After riding that mountain bike around you'll be one happy dude to get some skinny tires underneath you.

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Originally Posted by min7b5 View Post
Probably nothing compared to what a lot of you guys do, but riding was one of the most important things in my life for quite a while.
I think most of the nut jobs who hang out here (myself included) would probably be in the loony bin by now if it wasn't for bikes. If you are looking to bikes as a way to keep focus in your life you'll be in good company here at BF.net.

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Originally Posted by min7b5 View Post
So it痴 not like I知 a beginner per say, and it痴 not like I don稚 know at all what I want, it痴 just that now that I知 at point where I can and want to get back into it in a more serious way, road bikes have seemingly changed quite bit. There痴 all these makers I致e never heard of, and, seemingly, new materials from which they are made...
If you liked steel before, then getting a steel bike now is a pretty safe bet.

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Originally Posted by min7b5 View Post
I still haven't rejected any advice. Subsequent posts did in fact get me thinking maybe I can get a decent bike for less than I thought... though it is still had to imagine there isn稚 some objective difference after the $1K price point- I mean I致e been seeing bikes for five times that. Besides weight, their has be some difference in quality of build, components.... maybe not.
If I were you, I'd look at bikes in the $800 to $1200 range. I'd use the loot I saved to go on a shopping spree for all the other stuff I need to ride in comfort and style:

6 pairs of Aerotech Designs Pro Shorts
6 jerseys
Gloves, socks, and sunglasses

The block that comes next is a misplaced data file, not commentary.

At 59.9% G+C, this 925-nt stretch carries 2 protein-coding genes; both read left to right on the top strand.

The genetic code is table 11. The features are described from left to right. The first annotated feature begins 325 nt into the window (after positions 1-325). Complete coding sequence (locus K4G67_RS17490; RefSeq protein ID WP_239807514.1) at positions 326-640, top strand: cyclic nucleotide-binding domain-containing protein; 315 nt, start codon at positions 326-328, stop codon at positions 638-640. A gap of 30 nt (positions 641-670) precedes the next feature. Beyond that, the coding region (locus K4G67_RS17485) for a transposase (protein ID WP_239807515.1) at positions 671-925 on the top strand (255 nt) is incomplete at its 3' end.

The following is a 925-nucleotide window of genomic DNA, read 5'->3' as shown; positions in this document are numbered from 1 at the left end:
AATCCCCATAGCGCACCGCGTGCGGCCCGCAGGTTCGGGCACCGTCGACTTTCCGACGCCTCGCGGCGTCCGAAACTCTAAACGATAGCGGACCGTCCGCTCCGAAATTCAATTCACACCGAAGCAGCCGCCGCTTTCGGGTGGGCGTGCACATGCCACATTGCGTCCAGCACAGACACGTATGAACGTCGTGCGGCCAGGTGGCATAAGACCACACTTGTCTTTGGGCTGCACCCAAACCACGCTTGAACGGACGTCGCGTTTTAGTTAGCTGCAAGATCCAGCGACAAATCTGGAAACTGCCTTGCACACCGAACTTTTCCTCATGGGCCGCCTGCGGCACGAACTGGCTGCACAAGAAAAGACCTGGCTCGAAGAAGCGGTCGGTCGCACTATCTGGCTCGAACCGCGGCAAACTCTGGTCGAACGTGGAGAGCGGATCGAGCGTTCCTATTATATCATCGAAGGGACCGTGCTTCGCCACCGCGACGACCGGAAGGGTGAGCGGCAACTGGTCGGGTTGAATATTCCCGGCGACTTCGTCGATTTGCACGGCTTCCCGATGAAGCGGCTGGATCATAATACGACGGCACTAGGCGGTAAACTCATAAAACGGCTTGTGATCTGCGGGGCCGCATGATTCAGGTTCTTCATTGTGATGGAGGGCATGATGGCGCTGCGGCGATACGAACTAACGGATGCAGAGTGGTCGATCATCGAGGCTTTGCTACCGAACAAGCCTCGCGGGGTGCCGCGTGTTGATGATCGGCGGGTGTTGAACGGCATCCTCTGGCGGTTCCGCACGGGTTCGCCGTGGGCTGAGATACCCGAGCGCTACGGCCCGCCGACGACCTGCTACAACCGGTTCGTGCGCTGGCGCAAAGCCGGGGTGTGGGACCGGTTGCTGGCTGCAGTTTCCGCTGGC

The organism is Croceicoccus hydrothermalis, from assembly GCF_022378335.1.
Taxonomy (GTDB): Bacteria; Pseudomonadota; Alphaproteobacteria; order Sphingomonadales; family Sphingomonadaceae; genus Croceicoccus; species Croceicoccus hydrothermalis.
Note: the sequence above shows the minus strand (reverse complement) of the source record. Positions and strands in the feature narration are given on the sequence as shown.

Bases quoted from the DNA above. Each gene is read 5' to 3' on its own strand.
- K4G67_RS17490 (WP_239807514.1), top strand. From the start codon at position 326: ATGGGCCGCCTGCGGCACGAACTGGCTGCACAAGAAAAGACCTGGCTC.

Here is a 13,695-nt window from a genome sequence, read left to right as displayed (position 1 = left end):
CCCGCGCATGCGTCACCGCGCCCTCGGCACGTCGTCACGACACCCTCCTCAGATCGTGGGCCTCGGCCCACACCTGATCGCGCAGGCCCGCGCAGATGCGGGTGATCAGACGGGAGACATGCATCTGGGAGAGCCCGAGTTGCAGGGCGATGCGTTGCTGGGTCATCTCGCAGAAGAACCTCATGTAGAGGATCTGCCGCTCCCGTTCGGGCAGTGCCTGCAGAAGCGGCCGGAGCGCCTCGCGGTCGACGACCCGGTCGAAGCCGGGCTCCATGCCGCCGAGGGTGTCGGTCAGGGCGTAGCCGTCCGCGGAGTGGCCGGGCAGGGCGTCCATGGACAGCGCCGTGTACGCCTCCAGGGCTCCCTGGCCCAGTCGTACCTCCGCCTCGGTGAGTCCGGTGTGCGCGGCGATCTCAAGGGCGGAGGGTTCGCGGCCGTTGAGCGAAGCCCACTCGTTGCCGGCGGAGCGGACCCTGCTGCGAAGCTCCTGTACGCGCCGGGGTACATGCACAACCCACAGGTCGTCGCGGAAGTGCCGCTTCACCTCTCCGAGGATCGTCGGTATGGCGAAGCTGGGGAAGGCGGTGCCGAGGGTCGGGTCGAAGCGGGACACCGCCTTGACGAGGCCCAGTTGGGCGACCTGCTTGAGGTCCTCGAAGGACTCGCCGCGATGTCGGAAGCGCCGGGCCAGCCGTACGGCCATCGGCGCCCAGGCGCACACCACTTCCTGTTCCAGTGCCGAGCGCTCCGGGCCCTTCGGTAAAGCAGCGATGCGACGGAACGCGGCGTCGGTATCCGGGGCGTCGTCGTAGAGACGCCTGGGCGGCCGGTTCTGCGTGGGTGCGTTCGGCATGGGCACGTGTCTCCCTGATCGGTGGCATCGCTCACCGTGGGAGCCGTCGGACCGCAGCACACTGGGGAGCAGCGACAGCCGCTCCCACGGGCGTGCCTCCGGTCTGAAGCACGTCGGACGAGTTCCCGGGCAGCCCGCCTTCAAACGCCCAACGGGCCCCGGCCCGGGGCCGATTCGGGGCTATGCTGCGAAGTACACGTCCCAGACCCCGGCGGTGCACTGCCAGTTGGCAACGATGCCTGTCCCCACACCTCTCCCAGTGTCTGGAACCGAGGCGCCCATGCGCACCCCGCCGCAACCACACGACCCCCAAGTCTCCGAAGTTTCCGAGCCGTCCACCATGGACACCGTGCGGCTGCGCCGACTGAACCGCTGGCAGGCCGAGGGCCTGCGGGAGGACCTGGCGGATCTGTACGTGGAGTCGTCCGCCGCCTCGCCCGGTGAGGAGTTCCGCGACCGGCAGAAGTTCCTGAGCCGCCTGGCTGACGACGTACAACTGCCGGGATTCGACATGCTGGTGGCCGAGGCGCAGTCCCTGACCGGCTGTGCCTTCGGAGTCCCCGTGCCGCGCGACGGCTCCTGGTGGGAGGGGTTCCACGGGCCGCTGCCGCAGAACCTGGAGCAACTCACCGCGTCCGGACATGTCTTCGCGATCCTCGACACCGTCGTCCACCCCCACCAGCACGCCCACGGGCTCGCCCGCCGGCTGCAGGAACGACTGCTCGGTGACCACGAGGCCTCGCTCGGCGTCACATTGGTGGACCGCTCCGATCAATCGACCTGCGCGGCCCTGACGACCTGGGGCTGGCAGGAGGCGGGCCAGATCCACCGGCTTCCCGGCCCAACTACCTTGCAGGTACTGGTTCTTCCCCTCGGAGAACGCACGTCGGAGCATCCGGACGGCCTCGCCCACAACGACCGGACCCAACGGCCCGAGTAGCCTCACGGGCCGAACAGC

Clipless pedals (I like SPD's, but you should pick whatever kind you like)
Clipless shoes
Winter and various rain gear
New helmet with LOTS of vents
Bike rack for car
spare tubes, lube, and energy bars
Rollers/trainer
depending on what you'll use the bike for- rack, fenders, lights, locks, and panniers

Quote:
Originally Posted by min7b5 View Post
For the record, I知 not wealthy. I知 a full-time jazz musician, so two grand is a good amount of money to me and my family. It痴 just that kids are getting older, I have more free time... my price range speaks more of my love for the sport than the size of my wallet. I truly couldn稚 care less what other people would think about my bike at the bottom of hills.
So you are a musician... I played trombone for about 7 years and I married an accomplished trumpet player. I understand you want a quality bike that will do everything you ask of it and there is nothing wrong with that. I think you'll find that all these new technologies have made high quality bikes more afforable than they were a decade ago. I look at it like this: If I buy a decent frame, everything else will wear out and need replacing eventually so I'll ride the bike till I break it/wear it out and upgrade as needed to keep up with the level I'm riding at. Regarless of what kind of bike you get, we want pictures as soon as you get it!

pedal on!
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Old 01-23-08, 04:30 PM   #25
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These days, I have to agree with what people are saying: at fair prices and around the same pricepoint, bicycles are very similar to each other in quality. When picking one, let the fit and feel guide you. Take them out and ride. The answer will come to you much better than any suggestion off a forum, I think.

I would think you should go around and not just look at the bikes, but ask questions about them, build up a set of important (not wasteful) questions on things you'd like to know and ask them at each bike shop. Get a feel for the shop itself, and the employees, the coherence of their responses. You'll quickly come to realize that shop A isn't interested in helping, shop B isn't your style, shop C might be the one, and shop D is run by a bunch of guys who might know freeride, but know nothing about road cycling.

Finding a good shop to deal with is important. The good ones will work with you, not push you, will provide advice and service, not just fix your problem to make you go away. This, along with your test riding, should really define your possible choices over the brand name on the bike.

Now, if *I* had $2000 to spend on a bike, it would be on a Rans Stratus. That isn't very helpful to you though, as its not really a road bike at all.